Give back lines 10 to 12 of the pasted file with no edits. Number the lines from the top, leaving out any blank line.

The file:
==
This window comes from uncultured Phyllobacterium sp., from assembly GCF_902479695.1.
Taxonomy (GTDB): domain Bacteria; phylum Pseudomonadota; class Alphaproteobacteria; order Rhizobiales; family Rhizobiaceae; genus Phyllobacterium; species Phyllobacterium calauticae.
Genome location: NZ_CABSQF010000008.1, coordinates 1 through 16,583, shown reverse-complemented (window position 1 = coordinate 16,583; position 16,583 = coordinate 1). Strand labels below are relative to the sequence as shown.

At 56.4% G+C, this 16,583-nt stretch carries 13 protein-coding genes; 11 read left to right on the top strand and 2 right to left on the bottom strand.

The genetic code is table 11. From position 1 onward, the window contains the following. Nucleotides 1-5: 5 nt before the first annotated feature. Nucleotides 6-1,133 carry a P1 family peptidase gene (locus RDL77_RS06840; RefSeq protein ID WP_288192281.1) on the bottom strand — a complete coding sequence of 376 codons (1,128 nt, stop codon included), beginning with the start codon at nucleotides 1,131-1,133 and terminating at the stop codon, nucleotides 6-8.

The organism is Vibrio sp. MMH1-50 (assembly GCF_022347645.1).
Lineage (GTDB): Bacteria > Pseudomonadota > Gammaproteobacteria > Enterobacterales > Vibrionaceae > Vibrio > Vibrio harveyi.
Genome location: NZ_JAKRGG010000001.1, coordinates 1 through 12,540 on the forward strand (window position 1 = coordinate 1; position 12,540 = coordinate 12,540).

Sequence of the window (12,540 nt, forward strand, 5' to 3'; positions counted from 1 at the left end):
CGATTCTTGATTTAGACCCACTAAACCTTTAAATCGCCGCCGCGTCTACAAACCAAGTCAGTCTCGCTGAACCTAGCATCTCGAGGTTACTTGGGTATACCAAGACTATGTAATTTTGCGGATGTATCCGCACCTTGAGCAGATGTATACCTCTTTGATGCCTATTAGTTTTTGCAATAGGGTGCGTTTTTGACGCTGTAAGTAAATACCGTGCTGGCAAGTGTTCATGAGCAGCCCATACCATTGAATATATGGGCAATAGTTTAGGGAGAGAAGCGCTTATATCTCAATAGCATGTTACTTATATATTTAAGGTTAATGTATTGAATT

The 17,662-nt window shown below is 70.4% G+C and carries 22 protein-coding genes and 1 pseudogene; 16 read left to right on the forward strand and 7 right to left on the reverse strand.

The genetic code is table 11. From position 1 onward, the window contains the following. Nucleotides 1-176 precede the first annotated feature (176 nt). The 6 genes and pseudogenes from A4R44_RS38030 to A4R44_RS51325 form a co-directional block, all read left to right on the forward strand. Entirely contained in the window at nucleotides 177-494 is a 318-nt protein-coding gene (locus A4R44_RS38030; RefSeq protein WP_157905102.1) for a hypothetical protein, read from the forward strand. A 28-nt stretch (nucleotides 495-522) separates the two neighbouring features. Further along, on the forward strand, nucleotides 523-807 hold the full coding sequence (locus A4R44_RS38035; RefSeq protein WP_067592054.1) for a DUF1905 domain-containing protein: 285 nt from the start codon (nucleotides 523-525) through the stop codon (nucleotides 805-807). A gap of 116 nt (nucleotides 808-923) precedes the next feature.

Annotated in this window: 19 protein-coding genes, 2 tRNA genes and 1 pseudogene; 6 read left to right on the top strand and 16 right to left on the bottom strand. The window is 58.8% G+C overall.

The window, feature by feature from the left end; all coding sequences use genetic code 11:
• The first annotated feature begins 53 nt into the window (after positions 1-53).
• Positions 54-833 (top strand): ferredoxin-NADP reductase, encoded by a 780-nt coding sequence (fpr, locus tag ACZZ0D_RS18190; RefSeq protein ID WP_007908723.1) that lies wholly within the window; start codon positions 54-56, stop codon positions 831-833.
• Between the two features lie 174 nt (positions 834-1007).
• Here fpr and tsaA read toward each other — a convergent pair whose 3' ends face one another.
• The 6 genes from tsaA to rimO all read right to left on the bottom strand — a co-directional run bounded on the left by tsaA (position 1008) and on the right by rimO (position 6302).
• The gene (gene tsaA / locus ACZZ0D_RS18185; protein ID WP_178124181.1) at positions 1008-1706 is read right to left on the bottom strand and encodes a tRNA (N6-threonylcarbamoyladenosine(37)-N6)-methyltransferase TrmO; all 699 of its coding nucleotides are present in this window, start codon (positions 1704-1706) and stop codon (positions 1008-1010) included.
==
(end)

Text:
CGATTCTTGATTTAGACCCACTAAACCTTTAAATCGCCGCCGCGTCTACAAACCAAGTCAGTCTCGCTGAACCTAGCATCTCGAGGTTACTTGGGTATACCAAGACTATGTAATTTTGCGGATGTATCCGCACCTTGAGCAGATGTATACCTCTTTGATGCCTATTAGTTTTTGCAATAGGGTGCGTTTTTGACGCTGTAAGTAAATACCGTGCTGGCAAGTGTTCATGAGCAGCCCATACCATTGAATATATGGGCAATAGTTTAGGGAGAGAAGCGCTTATATCTCAATAGCATGTTACTTATATATTTAAGGTTAATGTATTGAATT

The 17,662-nt window shown below is 70.4% G+C and carries 22 protein-coding genes and 1 pseudogene; 16 read left to right on the forward strand and 7 right to left on the reverse strand.

The genetic code is table 11. From position 1 onward, the window contains the following. Nucleotides 1-176 precede the first annotated feature (176 nt). The 6 genes and pseudogenes from A4R44_RS38030 to A4R44_RS51325 form a co-directional block, all read left to right on the forward strand. Entirely contained in the window at nucleotides 177-494 is a 318-nt protein-coding gene (locus A4R44_RS38030; RefSeq protein WP_157905102.1) for a hypothetical protein, read from the forward strand. A 28-nt stretch (nucleotides 495-522) separates the two neighbouring features. Further along, on the forward strand, nucleotides 523-807 hold the full coding sequence (locus A4R44_RS38035; RefSeq protein WP_067592054.1) for a DUF1905 domain-containing protein: 285 nt from the start codon (nucleotides 523-525) through the stop codon (nucleotides 805-807). A gap of 116 nt (nucleotides 808-923) precedes the next feature.